Failing to qualify for the 1988 Summer Olympics, Derice Bannock (Leon Robinson) is upset that he can’t compete as a runner for his home country of Jamaica. Not letting the incident get him down, he seeks out a different route to the Olympics: bobsledding. If Derice can’t make it to the Summer Olympics, he is committed to competing in the Winter Olympics instead. Finding former bobsled gold medalist, Irv Blitzer (John Candy), Derice gathers a team of runners and manages to scrape together the cash to sponsor their team. Once at Calgary, nobody takes the team from the Caribbean seriously, including some of the team members themselves. After a last-place showing on the first day of competition, the four Jamaican bobsledders find their groove and start to advance in the rankings. With the potential for a medal on the line, will their old and used bobsled hold up long enough to get them across the finish line?

2 sum it up: 2 films, 2 terrific Turteltaub movies

Bacon #: 2 (Cool Runnings (directed) / John Candy -> JFK / Kevin Bacon)

#340. Ridley Scott

While some directors have found success in a single genre, others have perfected their craft so well that they can find success in multiple genres. Ridley Scott has directed many successful and memorable films over the years, which is practically a testament to his prolific repertoire as much as it is his artistic vision. It can be difficult to nail down what his greatest successes are in order to pigeonhole him into a genre. His science fiction films have been iconic, but he’s also received critical acclaim for historical pieces. From dark fantasies (Legend (1985)) to modern heist comedies (Thelma & Louise (1991) and Matchstick Men (2003)), Ridley Scott has done them all. This week’s two films highlight some of the early successes in Ridley Scott’s directing career.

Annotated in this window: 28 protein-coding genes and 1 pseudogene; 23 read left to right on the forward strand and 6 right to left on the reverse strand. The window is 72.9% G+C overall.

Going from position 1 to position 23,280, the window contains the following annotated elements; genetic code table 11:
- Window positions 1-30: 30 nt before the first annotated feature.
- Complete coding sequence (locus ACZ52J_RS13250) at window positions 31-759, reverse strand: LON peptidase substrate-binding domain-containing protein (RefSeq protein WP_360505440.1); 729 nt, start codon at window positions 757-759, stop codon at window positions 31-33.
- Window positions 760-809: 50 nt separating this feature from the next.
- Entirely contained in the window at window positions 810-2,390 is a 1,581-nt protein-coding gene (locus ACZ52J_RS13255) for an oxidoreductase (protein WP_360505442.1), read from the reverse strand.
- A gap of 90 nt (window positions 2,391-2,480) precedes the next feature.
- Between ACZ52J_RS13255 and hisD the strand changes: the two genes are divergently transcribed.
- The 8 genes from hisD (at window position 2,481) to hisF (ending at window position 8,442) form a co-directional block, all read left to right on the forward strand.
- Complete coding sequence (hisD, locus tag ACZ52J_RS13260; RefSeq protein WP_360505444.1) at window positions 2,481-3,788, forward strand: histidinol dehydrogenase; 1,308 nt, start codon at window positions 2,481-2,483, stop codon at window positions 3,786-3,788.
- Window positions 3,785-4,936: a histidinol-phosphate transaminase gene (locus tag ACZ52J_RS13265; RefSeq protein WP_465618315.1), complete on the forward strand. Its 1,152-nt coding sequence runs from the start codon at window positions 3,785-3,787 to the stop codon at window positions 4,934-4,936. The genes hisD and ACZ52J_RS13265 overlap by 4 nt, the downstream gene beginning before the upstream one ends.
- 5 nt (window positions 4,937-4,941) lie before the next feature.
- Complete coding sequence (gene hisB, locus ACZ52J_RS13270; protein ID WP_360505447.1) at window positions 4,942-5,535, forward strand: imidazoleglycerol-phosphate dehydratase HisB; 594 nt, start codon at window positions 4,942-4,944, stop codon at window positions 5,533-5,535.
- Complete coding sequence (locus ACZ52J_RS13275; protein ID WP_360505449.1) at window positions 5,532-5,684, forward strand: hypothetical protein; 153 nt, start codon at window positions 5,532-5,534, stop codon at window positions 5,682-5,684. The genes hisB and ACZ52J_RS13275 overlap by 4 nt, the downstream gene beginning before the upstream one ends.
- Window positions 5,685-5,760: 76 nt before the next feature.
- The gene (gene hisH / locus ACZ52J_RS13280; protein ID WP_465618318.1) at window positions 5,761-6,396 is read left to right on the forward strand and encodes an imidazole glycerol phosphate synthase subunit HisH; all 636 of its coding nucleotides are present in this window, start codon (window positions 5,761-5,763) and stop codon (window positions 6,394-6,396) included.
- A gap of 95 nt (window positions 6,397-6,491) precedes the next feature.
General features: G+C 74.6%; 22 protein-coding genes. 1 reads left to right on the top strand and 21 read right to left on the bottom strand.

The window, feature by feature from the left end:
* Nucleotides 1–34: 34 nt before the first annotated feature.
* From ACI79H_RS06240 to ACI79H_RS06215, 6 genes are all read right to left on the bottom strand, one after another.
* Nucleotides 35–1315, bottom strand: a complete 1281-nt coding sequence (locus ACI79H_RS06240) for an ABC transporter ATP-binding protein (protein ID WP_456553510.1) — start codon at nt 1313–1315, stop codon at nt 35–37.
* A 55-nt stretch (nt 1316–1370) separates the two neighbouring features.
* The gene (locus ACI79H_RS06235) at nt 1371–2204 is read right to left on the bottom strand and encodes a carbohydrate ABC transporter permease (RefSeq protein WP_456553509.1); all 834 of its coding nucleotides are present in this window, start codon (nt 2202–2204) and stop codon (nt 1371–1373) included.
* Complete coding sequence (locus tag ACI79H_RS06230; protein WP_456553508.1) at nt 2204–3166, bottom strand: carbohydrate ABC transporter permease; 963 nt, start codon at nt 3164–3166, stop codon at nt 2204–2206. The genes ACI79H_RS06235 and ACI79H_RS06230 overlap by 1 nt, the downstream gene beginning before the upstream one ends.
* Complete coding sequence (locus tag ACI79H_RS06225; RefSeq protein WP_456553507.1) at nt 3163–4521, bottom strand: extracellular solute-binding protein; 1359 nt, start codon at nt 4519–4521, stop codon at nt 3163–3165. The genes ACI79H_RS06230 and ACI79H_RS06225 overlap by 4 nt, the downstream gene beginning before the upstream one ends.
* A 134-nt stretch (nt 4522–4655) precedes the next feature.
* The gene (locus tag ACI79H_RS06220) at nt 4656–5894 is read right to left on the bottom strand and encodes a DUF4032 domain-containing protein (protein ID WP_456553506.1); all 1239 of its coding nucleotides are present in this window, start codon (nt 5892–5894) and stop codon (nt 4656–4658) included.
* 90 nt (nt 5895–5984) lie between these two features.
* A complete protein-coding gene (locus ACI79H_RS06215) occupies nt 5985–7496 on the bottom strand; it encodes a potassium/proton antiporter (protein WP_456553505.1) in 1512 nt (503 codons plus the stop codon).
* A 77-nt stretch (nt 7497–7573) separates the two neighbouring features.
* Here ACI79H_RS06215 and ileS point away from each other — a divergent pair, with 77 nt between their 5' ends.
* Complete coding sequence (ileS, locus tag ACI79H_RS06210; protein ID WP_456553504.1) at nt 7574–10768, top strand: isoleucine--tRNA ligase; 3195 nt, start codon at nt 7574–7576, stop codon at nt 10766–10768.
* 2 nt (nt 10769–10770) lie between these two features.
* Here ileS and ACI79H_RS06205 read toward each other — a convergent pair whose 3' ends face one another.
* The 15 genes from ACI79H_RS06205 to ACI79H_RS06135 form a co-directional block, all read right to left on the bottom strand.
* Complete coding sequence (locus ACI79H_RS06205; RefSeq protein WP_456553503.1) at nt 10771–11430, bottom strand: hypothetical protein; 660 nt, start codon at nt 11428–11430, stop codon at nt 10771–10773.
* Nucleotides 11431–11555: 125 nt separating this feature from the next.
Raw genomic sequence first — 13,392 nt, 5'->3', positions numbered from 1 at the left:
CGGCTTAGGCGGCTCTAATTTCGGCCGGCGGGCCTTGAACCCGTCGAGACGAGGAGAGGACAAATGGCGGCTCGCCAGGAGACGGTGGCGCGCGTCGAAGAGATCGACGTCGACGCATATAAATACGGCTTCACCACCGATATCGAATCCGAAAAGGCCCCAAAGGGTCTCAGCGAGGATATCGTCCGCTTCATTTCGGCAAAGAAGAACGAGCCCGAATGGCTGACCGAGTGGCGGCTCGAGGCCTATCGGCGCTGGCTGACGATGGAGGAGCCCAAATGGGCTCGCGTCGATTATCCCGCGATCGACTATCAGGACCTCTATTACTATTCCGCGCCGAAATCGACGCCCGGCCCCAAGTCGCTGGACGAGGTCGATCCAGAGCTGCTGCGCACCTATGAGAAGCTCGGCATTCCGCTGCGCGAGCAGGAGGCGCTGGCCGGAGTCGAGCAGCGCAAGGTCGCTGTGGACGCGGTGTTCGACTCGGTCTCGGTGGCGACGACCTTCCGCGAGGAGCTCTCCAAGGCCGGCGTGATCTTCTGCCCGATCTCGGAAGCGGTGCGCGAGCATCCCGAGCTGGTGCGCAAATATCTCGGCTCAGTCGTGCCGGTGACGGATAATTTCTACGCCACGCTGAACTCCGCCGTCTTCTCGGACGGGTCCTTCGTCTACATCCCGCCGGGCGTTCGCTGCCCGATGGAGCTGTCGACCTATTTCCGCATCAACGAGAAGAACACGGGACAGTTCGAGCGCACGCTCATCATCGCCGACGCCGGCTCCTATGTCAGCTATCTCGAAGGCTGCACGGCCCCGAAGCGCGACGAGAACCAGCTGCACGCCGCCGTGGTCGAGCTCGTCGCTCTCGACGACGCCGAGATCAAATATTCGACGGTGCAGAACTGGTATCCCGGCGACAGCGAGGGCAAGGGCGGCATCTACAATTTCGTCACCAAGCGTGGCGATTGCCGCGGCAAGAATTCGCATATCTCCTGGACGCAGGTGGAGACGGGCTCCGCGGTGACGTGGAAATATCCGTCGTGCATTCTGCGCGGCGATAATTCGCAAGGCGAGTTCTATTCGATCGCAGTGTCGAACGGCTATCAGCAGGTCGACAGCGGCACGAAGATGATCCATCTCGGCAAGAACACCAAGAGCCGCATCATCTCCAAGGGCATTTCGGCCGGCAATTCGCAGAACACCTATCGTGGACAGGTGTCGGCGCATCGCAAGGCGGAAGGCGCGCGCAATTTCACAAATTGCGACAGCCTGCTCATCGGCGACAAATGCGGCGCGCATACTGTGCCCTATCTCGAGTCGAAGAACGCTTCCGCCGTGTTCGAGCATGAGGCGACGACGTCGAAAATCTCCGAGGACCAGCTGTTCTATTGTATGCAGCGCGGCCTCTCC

Year: 1979
Rating: R
Length: 117 minutes / 1.95 hours

After his directorial debut with The Duellists (1977), Scott transitioned from historical drama to sci-fi/horror. It is significant to note that, while Scott did not direct the direct sequels of Alien (1979) (a task given to James Cameron and David Fincher), he did retake the helm when it came time to reboot the series via the prequel films that started with Prometheus (2014). With the original director back in control, Alien: Covenant (2017) helped to continue the revitalization of the Alien franchise. Of course, with this much experience in directing plots set on alien worlds, it’s no wonder that his adaptation of The Martian (2015) also gained him a nomination for Best Picture. Sure, his historical epic, Gladiator (2000), actually won Best Picture, but since he didn’t also produce it, he only received a nomination for Best Director for his efforts.